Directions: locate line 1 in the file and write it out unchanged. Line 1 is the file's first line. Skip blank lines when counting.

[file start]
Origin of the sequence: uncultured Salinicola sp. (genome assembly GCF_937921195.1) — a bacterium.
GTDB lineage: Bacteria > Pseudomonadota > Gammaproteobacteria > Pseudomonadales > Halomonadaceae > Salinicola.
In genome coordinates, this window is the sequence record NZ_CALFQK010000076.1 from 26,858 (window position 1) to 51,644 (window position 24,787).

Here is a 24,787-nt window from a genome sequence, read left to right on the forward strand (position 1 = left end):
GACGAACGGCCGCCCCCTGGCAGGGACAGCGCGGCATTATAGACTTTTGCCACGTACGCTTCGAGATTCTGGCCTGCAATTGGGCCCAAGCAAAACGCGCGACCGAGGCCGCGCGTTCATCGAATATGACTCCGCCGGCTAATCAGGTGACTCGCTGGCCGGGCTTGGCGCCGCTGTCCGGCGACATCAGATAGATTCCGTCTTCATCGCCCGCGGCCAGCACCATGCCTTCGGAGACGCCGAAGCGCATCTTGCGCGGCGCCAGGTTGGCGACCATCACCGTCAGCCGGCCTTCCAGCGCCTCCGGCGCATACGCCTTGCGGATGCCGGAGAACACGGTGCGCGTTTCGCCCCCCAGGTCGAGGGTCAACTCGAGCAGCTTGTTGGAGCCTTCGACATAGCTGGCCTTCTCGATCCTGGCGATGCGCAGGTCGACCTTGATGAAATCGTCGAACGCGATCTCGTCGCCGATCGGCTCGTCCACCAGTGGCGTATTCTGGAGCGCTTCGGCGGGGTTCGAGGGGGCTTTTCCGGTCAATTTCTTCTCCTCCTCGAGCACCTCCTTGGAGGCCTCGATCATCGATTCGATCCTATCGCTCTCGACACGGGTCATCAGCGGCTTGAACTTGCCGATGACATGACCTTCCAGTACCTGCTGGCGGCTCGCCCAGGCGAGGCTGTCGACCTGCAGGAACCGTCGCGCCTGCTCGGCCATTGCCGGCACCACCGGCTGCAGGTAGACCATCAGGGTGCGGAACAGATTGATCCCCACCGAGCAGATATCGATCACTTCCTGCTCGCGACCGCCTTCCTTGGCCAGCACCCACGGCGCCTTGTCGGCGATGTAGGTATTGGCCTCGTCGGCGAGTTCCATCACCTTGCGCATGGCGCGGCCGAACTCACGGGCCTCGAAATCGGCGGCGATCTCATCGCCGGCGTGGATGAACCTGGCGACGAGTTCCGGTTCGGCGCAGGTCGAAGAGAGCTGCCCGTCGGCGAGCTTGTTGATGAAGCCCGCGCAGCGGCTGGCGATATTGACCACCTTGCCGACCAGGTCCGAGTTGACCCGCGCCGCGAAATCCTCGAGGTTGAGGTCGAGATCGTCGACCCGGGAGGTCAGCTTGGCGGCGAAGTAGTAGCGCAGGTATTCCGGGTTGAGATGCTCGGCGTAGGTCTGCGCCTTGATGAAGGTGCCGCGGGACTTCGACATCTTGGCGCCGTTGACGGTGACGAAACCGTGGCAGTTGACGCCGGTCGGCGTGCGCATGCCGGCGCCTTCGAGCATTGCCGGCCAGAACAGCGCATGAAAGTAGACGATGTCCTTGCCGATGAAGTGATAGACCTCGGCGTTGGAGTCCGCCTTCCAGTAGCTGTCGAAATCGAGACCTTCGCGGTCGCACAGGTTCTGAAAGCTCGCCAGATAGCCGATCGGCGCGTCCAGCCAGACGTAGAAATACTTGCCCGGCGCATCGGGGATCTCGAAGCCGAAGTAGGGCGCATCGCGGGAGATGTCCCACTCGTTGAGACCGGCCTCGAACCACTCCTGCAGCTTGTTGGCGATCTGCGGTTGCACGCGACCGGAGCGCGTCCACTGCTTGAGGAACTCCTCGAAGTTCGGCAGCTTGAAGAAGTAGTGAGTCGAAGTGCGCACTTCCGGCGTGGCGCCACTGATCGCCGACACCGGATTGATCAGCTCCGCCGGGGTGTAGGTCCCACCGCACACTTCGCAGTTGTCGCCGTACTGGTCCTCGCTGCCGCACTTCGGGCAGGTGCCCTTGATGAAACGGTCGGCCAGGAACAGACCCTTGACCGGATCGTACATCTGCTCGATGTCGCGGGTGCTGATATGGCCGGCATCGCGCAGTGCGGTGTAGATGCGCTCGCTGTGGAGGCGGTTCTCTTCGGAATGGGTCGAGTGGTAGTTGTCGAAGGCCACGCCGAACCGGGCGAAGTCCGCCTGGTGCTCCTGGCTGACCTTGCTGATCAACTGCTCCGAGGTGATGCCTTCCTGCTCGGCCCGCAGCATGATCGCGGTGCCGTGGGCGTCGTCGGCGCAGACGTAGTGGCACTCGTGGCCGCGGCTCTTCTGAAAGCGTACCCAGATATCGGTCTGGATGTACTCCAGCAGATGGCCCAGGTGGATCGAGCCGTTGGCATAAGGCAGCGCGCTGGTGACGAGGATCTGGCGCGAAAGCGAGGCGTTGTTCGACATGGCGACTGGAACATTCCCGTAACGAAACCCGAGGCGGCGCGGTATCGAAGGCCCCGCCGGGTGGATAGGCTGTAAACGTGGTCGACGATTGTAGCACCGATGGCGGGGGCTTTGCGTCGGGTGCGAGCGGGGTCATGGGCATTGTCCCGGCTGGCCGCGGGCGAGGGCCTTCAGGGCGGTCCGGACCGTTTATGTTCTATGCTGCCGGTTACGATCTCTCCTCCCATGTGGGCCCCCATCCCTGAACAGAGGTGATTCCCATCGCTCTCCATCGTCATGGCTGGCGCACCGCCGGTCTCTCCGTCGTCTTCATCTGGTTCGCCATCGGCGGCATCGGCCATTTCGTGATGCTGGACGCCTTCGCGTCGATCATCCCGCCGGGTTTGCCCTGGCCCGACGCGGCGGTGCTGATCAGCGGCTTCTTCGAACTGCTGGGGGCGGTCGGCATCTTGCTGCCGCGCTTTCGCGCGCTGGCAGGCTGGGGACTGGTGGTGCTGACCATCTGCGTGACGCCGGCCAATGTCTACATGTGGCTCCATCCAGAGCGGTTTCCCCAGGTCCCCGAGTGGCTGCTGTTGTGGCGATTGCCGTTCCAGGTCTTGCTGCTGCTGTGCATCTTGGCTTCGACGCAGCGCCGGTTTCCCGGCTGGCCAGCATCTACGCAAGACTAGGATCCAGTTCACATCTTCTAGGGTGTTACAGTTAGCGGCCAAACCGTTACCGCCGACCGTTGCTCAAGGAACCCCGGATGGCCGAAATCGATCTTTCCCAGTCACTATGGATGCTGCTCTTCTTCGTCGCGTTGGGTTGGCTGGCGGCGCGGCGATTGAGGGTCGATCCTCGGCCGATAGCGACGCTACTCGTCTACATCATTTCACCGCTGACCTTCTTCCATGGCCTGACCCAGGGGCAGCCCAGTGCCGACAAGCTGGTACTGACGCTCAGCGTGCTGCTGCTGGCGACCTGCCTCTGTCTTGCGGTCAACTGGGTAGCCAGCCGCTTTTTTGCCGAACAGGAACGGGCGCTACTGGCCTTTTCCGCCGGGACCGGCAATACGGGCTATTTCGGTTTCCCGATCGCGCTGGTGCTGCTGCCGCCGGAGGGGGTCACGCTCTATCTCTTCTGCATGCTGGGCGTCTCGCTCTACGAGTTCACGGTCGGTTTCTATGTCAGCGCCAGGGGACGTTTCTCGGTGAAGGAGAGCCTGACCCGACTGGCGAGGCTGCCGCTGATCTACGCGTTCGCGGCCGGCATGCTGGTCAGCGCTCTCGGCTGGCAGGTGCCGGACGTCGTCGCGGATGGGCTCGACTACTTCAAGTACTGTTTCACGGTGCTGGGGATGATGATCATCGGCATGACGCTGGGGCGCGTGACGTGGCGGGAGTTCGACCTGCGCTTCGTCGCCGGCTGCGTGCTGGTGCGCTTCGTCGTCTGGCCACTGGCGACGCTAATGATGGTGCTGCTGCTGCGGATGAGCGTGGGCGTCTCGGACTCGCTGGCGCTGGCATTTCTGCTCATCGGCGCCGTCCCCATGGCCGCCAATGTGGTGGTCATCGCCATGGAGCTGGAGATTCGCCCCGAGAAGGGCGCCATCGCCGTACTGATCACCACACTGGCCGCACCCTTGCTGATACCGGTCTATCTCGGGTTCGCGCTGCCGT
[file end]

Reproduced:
Origin of the sequence: uncultured Salinicola sp. (genome assembly GCF_937921195.1) — a bacterium.